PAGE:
- Preparation - Remove any old polish on the surface of your nail with non-acetone polish. If you are working on natural nails, roughen them up a bit with a fine emery board or filing block. Trim the nails just to the skin at the tip. You can injure your natural nail if it snaps off because you didn't do the trimming step correctly. You do not want a lot of natural nail length. If you have fine dust around the cuticles, just brush it off with a dry brush. If you are doing an overlay without tips directly onto the natural nail, in this case, fiberglass works better than acrylic. If you are applying onto old acrylic, carefully remove the acrylic near the cuticle. Wear safety glasses for this because the acrylic can pop off and hit you in the eye. File the sharp acrylic edges lightly, take down the length if you want your nails shorter and remove any nail tip that needs to be replaced.
- Artificial Tips – Tips come in twenty sizes. Chose a good quality opaque brand. Find a size that fits your nail bed. You need a tip that is going to sit flush against your nail bed. If you can't find one to match your nail bed, file a comparable tip down a little on the sides. Line them all up like ducks in a row next to your nail glue, ready to apply.
- Nail Glue – Use just a drop to the artificial tip and place it over the white tip of your natural nail. If you see it's crooked, quickly remove it and start over again. If it has adhered to your natural nail, and you can't remove it, soak it off in non-acetate remover. Major nuisance. When you are finished applying the tips to one hand, because of their length, it may be difficult to complete the other hand. Trim them down with an artificial nail tip cutter before you move on.
- Determine Your Length – If this is your first time doing your own nails, use a nail tip cutter, cut them shorter and work up to the length you want. Don't cut them too short ─ you can always file down the length. Compare each nail for uniformity. If this is your first time doing acrylic nails, don't expect them to look like a professional did them. It takes a while ─ but think of all the money you'll save. File them roughly to your desired shape and length. Pointy nails are out, squared or oval shapes are in. You will be filing them again after the acrylic has dried.
- Liquid Acrylic and Acrylic Powder – Place a dampen dish (beauty supply store) on top of paper towel. Pour the liquid acrylic into the dish. It gives off a strong smell, and it helps to have good ventilation. Open your container of powder; you can dip right into the container if you don't over saturate your brush. Otherwise, place a small amount of powder into another dampen dish. The powder container can look pretty nasty over time.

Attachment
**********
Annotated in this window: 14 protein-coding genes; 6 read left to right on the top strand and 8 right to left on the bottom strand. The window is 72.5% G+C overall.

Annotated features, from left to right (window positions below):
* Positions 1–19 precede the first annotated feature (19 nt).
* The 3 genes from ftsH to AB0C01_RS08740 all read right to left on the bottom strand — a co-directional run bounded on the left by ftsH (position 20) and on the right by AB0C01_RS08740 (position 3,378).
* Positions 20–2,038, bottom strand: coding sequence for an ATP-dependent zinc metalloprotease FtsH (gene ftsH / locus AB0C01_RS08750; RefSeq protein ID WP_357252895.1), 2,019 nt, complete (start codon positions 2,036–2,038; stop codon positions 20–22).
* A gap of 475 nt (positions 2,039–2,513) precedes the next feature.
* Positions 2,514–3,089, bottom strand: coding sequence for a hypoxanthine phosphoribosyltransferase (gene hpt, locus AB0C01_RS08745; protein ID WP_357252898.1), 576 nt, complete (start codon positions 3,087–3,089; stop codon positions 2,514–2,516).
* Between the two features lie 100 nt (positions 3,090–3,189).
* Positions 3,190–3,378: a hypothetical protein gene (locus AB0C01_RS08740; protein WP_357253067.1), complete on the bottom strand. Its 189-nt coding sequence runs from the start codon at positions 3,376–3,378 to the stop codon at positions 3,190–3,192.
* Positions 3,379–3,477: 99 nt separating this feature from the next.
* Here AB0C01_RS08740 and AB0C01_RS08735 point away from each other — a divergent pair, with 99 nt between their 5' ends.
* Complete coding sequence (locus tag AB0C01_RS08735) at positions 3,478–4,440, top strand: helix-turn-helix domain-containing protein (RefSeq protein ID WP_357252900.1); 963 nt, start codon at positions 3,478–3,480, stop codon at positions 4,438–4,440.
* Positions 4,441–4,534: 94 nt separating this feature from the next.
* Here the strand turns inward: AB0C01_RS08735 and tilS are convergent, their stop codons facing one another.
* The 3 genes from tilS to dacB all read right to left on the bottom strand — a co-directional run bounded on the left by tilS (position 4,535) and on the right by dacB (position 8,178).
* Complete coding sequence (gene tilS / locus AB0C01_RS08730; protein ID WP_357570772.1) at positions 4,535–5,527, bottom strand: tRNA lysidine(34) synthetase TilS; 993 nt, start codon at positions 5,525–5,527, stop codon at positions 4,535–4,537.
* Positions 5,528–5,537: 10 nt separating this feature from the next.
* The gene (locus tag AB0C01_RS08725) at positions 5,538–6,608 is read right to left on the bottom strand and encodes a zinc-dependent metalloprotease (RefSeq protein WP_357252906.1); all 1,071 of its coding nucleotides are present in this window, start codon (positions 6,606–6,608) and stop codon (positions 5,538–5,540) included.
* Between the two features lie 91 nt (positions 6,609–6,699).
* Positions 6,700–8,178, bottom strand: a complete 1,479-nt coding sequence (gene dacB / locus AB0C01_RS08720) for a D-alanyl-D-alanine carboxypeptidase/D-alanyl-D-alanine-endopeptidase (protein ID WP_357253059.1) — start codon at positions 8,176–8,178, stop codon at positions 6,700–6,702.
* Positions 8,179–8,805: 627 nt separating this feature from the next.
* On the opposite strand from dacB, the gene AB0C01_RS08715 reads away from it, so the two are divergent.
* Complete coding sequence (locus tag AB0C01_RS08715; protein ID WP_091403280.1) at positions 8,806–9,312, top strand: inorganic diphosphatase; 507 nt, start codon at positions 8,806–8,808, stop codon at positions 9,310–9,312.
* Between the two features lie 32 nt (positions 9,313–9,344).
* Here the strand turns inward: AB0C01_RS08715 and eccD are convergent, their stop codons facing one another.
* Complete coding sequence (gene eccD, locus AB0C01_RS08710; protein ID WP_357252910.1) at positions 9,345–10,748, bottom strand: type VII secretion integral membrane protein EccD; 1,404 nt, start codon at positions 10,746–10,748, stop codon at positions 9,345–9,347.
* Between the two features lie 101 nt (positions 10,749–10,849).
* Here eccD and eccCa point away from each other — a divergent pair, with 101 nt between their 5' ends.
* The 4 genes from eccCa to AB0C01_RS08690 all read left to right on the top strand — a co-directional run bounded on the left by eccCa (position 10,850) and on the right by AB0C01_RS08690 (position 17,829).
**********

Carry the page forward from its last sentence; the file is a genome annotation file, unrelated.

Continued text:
- Laying Product – Here we go! Dip your brush into the liquid acrylic and dab both sides on the paper towel. Dip about ¼ of your brush into the liquid again and sweep the bristles on the inner lip of the dampen dish once or twice. You don't want any excess liquid dripping into the powder. Dip the tip of the brush into your powder forming a moist ball of product at the tip. Practice will make perfect. Apply the ball of product to the seam of the tip and natural nail. Work quickly, smooth it in but don't flatten it. Wipe your brush on the paper towel to remove the excess product and dip your brush tip back into the liquid, wiping on the paper towel, if needed, or just remove the excess on the dish lip. Pay attention to how much your brush is picking up and how saturated it is. Repeat the steps over and over until the entire nail is covered with product. Be careful not to get the acrylic on the cuticle area. This can cause lifting, a sensitivity allergy, or worse, fungus. You never want to lay acrylic over a fungus until it has been treated and cleaned away.
- Build Up – As you work the product onto the nail you must do a build up. Make a small mound of product to mimic the natural curve of your natural nail. Apply a coat of product to the tip as well as the free edge.If you are right handed, the product on the right hand may not look as well as the product on your left hand. As you become more skilled at manicuring your acrylics, this tends to be less of a problem.
- File – After your acrylic is completely dry, (should take no more than ten minutes after product is laid onto the nail) file the sides closer to the cuticle with the medium grit file, shaping the built up area to look rounded and more natural. Continue filing the free edge until you have the desired length and shape. Place hands side by side to confirm the shape and length are the same.
- Smooth – Use a white filing block to smooth any bumps from the nail. This also helps smooth out beginner's irregularities.
- Scrub – Scrub your nails with warm, soapy water and always use a nail brush. This removes acrylic dust, excess chemicals or oil and prepares the nails for polish. Don't forget to scrub under your new acrylics.
- Polish – There is no need to apply base coat to the acrylics. Polish adheres well to acrylic. After two coats of polish, apply a fast drying topcoat to enhance shine and protect your polish. Last, apply nail oil to the cuticles to condition and moisturize. Congratulations! You have just completed your first acrylic nail application.
Useful Tips for Artificial Nails
- Understanding Problems and Conditions of Your Toenails and Fingernails
- Trends of Nail Polish
- The History of Nail Care
- Manicure Gadgets: Tools of the Trade
- Tips for Giving A Perfect Manicure
- Learning Key 6 - 10 in Affirmation Practice
- Meditation Basics
- How to Setup Your Environment for Successful Affirmation Healing
- A Look at the History of Herbs
- How to Bake Healthier Cookies
- The Power and Versatility of Color
- How to Decorate Cookies
- How to Draw: Composition and Planning Drawings
- Crafting Your Own Healing Affirmations - Part 1
- Brief Look at Spanish History